INCREASING POPULATION OF POOR NIGERIANS

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More Nigerians will be trapped in poverty because of increasing population

Nigeria’s uncontrolled population is becoming worrying as the prospects of poverty reduction in the near future is increasingly becoming a mirage. This was underscored last week at the virtual launch of the 2021 Macroeconomic Outlook of the Nigerian Economic Summit Group (NESG). The World Bank said at the forum that about 15 million to 20 million more Nigerians would be tipped into poverty by 2022. At present, about 100 million people, half the population of Africa’s biggest economy, are already living below the poverty line.

World Bank Senior Economist, Gloria Joseph-Raji, said that the impact of the COVID-19 pandemic on Nigerian economy was hard. Indeed, the country experienced its second and deepest recession in five years since the 1980s in 2020, evidently a fallout of the catastrophic drop in the prices of oil, the country’s main foreign exchange earner. “We consider Nigeria right now to be at a critical junction,” she said, “in the sense that the achievement of its development goal of lifting 100 million people out of poverty by 2030 was already challenging even before COVID-19 struck, and then COVID-19 has made this even more challenging and more urgent.”

Indeed, it is clear why the country is in dire poverty straits. The unemployment rate is uncomfortably high. According to the latest figure by the National Bureau of Statistics (NBS), more than 27 per cent of Nigerians are jobless. In spite of this, the population is constantly on the upward swing. The average family size in the country is 5.6 people, but larger in the north where polygamy is common. The population is growing at 3.2% a year, a figure that is higher than the development rate. Many homes can hardly provide a good meal for the family while many of the children are out of school. Besides, a large percentage of the urban population lives in slums. But there is even need to worry more: at the present rate of indiscriminate breeding, experts project that the population will balloon to about 402 million or even surpass it by 2050.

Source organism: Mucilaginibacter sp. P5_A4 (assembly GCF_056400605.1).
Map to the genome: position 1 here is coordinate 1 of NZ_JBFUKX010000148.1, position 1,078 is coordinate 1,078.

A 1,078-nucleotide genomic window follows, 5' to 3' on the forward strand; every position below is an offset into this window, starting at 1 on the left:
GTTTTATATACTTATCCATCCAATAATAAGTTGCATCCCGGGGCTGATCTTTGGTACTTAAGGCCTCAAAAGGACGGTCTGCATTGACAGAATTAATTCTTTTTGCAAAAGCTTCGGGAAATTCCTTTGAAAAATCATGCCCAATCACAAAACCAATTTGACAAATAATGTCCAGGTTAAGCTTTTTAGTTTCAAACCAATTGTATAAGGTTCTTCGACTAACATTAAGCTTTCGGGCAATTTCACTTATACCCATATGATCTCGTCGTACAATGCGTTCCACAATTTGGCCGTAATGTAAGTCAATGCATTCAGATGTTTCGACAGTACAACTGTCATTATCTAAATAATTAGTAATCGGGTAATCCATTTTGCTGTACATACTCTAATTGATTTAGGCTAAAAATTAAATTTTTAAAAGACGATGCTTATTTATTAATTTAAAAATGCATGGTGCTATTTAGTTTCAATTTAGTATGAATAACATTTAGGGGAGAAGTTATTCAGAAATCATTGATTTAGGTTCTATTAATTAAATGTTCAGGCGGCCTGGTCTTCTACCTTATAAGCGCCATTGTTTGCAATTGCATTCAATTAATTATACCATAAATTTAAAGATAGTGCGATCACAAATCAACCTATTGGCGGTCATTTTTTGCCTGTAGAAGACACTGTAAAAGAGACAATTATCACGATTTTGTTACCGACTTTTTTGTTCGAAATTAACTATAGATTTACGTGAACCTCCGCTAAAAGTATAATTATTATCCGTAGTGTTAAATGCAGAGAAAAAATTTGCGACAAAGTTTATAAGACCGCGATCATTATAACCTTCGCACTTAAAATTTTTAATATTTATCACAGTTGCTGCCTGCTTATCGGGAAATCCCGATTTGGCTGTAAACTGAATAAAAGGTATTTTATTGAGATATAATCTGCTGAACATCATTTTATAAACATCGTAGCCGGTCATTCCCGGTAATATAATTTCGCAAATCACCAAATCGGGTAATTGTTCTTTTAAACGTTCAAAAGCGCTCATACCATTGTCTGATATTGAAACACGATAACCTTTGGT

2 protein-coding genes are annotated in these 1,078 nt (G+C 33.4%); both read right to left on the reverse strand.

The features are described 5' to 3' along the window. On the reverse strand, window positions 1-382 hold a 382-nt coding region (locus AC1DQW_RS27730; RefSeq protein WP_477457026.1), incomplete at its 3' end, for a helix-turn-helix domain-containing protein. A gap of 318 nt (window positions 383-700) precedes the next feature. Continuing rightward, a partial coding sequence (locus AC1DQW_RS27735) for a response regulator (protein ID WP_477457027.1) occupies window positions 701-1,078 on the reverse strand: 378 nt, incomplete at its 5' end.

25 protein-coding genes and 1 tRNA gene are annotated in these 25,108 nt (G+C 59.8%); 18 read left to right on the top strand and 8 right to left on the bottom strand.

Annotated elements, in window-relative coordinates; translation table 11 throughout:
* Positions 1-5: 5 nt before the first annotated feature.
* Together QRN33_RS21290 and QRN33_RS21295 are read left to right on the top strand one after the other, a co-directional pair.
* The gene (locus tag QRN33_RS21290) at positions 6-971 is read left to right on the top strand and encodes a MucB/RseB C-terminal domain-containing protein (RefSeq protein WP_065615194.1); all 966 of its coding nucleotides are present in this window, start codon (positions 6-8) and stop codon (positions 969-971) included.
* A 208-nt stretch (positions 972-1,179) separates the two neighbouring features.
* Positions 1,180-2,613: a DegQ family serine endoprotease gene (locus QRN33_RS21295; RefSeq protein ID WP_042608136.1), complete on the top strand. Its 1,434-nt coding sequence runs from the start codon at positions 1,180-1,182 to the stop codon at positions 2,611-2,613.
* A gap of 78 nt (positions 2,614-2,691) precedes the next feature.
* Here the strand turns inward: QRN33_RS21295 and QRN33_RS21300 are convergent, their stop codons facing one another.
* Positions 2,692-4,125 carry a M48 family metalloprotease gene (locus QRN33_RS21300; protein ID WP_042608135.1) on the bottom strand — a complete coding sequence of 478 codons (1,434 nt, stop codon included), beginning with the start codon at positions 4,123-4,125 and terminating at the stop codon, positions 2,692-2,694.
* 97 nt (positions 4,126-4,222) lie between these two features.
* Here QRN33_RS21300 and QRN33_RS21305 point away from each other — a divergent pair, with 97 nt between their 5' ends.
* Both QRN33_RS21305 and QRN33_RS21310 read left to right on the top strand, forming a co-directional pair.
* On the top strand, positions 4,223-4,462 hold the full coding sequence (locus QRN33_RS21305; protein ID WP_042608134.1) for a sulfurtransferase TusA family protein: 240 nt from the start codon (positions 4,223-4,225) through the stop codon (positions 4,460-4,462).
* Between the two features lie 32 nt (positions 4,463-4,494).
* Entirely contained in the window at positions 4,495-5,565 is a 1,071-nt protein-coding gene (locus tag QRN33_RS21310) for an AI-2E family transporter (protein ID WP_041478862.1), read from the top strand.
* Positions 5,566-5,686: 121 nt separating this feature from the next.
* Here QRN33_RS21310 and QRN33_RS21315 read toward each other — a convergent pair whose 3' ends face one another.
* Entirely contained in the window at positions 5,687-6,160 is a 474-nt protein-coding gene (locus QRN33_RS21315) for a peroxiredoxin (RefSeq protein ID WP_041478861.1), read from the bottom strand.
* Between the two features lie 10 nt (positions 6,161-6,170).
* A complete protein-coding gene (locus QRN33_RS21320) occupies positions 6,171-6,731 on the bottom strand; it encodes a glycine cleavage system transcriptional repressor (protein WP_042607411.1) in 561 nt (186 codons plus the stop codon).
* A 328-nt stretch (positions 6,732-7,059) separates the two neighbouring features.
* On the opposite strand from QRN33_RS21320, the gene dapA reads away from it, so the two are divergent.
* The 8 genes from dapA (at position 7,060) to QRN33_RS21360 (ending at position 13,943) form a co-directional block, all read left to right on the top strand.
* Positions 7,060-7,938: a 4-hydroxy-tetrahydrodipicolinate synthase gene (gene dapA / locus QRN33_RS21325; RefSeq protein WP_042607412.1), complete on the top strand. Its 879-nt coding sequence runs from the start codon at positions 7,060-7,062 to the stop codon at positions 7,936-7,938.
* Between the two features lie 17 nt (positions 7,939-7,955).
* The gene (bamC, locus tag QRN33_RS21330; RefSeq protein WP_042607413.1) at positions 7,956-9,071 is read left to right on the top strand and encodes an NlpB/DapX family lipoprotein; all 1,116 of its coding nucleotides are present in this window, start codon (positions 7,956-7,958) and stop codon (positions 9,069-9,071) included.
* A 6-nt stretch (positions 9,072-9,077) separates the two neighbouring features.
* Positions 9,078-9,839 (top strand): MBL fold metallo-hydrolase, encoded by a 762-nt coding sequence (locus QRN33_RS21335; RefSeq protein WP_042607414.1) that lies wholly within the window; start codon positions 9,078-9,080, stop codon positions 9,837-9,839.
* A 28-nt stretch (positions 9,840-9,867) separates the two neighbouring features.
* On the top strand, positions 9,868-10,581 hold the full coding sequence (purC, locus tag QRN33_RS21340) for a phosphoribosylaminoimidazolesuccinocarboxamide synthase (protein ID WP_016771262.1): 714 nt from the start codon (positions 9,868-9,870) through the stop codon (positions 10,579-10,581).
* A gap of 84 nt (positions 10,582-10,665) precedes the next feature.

As things stand, more Nigerians will be trapped in poverty as the year wanes, in spite of all the noise being made by the government. According to the 2018 World Poverty Clock Report, 85 million people or 45% of Nigeria’s population are extremely poor, meaning that they live on less than $1.90 a day. In 2017 the number was 79 million (43% of population). In 2016, it was 73 million (40%). So what’s the way out? How can Nigerians escape from the cruel fate of poverty starring millions in the eyes?

Both the Chairman of the Presidential Economic Advisory Council, Doyin Salami and the World Bank agree that Nigeria needs to implement key reforms to get the economy out of the woods and achieve sustainable, inclusive growth. While admitting that the country had taken some bold decisions in a market-based mechanism for petroleum pricing and a more cost -effective electricity tariffs to free up fiscal resources, Joseph-Raji said more could be done to meet the country’s broad development goals. “There is a need for the government to prioritise certain key policy reforms if Nigeria must turn the corner and recover and rebuild resilient and inclusive growth,” she said. Salami canvassed the need for more investments in the country to achieve the desired growth, arguing that the country should be in a position where the economy “is growing at about six per cent, and to move in that direction requires significant investments.”

While we hope Salami is assisting government to achieve the lofty goals, it is also safe to say that government must look into issues that trigger population increase: early marriages, high birth rates and lack of family planning access.